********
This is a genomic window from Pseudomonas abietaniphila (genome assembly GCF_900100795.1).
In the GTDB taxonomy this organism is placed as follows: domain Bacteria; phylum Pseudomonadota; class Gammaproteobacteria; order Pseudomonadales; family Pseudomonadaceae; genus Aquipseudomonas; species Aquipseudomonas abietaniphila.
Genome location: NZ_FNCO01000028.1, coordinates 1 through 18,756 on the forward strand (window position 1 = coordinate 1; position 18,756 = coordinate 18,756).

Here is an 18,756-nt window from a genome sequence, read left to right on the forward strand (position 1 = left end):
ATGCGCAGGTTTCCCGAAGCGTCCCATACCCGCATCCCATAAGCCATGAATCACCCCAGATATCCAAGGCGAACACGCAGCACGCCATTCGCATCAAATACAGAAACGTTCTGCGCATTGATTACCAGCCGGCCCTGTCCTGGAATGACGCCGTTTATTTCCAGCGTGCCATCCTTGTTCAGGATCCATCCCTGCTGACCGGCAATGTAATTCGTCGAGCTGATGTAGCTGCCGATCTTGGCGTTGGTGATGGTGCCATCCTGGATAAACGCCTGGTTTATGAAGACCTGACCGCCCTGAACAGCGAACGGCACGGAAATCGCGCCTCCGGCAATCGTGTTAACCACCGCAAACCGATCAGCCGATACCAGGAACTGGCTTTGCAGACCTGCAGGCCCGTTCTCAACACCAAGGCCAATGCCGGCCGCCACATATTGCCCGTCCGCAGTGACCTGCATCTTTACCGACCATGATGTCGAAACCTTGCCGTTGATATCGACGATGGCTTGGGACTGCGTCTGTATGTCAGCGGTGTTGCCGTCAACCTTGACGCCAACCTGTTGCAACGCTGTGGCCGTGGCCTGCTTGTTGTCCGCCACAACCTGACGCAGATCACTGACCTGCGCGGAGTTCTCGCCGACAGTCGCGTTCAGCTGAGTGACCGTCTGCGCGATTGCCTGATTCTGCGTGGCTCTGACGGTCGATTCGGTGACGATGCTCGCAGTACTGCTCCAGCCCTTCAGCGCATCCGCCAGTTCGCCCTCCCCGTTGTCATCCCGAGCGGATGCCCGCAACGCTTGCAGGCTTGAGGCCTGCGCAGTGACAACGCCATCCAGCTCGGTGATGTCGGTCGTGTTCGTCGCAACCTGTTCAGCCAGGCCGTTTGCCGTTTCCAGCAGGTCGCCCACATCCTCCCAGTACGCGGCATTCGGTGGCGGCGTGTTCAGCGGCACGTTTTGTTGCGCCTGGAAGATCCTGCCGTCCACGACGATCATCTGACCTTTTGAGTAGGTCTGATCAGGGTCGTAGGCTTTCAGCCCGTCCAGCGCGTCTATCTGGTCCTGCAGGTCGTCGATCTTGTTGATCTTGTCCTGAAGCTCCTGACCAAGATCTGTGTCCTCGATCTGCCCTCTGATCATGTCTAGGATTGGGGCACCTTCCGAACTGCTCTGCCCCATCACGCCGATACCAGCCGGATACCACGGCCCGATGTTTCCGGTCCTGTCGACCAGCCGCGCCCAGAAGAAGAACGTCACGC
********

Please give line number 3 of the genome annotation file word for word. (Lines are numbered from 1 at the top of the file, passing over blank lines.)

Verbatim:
Genome location: NZ_FNCO01000028.1, coordinates 1 through 18,756 on the forward strand (window position 1 = coordinate 1; position 18,756 = coordinate 18,756).